In Eastern Europe and Central Asia, only two of the 12 assessed countries—Ukraine and Tajikistan—have a national AI policy document. In other countries, the thematic areas of GIRAI are addressed through separate government documents. The study revealed significant challenges in ensuring the security and reliability of artificial intelligence systems both in these regions and globally. Only two of the 12 countries, Georgia and Ukraine, have a government framework addressing the thematic areas of safety, accuracy, and reliability of AI use. Additionally, only three countries—Ukraine, Uzbekistan, and Moldova—have a government initiative in this direction. The GIRAI report identified one thematic area — human oversight and determination — on which there is no government framework or initiative of any kind in either of the two regions. Human oversight is a crucial factor in ensuring the safe operation of artificial intelligence and maintaining public trust in this technology.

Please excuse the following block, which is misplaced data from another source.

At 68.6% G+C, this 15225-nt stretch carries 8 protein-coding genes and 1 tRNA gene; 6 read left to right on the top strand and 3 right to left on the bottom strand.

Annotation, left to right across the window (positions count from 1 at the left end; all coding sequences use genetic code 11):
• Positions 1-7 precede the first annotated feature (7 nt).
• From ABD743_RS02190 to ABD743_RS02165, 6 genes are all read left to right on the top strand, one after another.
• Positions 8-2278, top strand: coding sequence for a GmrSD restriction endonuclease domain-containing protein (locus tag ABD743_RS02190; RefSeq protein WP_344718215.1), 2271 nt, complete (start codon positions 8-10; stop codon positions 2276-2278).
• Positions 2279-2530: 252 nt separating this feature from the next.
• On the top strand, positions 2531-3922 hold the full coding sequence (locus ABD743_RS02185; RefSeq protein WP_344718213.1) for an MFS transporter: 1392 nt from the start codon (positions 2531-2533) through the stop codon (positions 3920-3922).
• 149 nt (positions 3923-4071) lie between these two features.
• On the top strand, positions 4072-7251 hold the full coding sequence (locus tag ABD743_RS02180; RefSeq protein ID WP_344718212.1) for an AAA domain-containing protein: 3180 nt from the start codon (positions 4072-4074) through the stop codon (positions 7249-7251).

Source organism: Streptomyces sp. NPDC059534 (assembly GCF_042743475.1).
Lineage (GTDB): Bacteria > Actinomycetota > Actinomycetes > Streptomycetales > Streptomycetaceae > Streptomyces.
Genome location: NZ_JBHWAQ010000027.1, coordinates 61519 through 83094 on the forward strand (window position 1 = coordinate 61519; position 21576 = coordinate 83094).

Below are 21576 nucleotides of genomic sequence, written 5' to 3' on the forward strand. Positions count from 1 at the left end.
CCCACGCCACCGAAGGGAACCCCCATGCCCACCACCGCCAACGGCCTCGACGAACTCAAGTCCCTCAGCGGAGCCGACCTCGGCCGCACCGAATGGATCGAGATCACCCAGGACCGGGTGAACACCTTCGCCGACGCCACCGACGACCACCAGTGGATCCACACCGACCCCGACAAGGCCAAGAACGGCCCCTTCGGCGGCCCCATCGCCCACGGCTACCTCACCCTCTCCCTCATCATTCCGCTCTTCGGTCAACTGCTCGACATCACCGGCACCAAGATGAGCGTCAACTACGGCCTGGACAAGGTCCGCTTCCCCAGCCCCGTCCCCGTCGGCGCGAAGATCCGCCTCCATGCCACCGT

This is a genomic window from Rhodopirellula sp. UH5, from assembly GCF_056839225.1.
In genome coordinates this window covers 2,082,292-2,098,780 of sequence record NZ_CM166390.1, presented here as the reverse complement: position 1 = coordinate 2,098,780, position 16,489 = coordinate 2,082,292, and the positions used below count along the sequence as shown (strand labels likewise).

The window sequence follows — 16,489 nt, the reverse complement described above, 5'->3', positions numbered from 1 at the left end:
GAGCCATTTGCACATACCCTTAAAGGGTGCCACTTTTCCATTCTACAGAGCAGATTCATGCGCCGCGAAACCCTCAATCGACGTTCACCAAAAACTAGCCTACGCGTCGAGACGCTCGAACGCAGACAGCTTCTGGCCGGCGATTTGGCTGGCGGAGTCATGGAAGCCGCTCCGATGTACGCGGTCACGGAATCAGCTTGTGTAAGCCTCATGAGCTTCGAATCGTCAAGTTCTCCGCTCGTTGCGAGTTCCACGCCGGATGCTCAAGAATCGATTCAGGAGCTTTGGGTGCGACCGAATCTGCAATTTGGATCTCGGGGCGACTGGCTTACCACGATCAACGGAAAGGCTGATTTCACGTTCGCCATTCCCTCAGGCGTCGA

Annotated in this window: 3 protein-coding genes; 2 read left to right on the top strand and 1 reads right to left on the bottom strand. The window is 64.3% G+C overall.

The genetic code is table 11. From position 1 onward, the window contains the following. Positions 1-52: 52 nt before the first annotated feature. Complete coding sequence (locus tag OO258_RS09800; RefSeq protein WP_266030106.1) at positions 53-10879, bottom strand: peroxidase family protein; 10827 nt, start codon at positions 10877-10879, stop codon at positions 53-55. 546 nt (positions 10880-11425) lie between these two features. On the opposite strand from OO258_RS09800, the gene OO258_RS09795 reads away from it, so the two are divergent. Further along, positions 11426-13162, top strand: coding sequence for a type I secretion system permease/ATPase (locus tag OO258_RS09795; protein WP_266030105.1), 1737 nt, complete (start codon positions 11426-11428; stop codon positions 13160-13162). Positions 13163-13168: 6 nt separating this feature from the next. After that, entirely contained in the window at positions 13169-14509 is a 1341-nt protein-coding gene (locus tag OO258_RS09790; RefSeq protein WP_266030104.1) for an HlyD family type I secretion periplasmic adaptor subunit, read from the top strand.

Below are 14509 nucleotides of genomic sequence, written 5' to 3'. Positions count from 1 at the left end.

Find our analysis of the results


See the complete version of the study and the global report.


Other Publications on This Issue